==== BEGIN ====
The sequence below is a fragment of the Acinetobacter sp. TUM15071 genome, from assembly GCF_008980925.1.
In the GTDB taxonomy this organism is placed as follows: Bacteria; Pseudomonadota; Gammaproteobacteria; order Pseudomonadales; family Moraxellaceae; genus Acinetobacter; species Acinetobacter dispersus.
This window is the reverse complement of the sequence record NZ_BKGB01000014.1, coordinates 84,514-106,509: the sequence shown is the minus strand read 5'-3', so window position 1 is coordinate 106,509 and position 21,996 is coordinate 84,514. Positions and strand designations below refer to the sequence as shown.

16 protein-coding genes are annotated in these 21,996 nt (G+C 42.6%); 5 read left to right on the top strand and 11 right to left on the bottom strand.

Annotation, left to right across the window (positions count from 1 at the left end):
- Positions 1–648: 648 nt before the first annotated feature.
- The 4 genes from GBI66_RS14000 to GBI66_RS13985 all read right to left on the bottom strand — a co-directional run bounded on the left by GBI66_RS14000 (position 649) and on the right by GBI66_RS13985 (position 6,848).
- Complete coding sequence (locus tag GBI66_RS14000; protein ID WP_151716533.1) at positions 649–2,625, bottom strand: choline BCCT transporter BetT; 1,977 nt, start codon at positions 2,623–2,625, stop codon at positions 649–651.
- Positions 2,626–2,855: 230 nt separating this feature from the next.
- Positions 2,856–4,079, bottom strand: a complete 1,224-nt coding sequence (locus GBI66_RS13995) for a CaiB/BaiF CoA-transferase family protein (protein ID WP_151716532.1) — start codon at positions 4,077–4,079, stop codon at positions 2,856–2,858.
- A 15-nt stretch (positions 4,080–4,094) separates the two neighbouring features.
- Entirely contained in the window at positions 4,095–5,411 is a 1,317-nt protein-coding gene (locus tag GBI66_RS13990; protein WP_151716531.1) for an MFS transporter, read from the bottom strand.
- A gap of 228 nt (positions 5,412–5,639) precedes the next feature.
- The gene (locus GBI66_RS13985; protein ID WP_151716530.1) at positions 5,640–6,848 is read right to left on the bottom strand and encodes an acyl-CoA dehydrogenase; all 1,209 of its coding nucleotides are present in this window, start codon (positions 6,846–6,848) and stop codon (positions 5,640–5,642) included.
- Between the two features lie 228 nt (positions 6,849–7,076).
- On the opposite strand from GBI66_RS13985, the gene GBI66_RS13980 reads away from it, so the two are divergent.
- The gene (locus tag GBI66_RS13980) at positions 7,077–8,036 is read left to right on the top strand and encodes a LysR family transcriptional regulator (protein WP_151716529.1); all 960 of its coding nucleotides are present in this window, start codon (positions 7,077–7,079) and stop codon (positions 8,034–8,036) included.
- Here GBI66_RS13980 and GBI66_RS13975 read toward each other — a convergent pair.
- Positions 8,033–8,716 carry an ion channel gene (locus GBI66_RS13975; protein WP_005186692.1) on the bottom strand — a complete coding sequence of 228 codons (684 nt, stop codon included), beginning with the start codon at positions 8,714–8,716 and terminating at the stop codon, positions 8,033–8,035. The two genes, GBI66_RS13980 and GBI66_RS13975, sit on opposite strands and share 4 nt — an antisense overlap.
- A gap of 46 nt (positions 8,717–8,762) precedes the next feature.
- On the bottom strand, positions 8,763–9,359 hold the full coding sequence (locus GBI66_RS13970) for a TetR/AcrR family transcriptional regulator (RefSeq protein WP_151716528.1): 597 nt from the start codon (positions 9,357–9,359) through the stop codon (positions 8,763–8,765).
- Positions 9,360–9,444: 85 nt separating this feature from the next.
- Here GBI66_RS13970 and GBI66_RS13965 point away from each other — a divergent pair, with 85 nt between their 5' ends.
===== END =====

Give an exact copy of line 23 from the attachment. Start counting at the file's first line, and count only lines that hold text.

- Here GBI66_RS13970 and GBI66_RS13965 point away from each other — a divergent pair, with 85 nt between their 5' ends.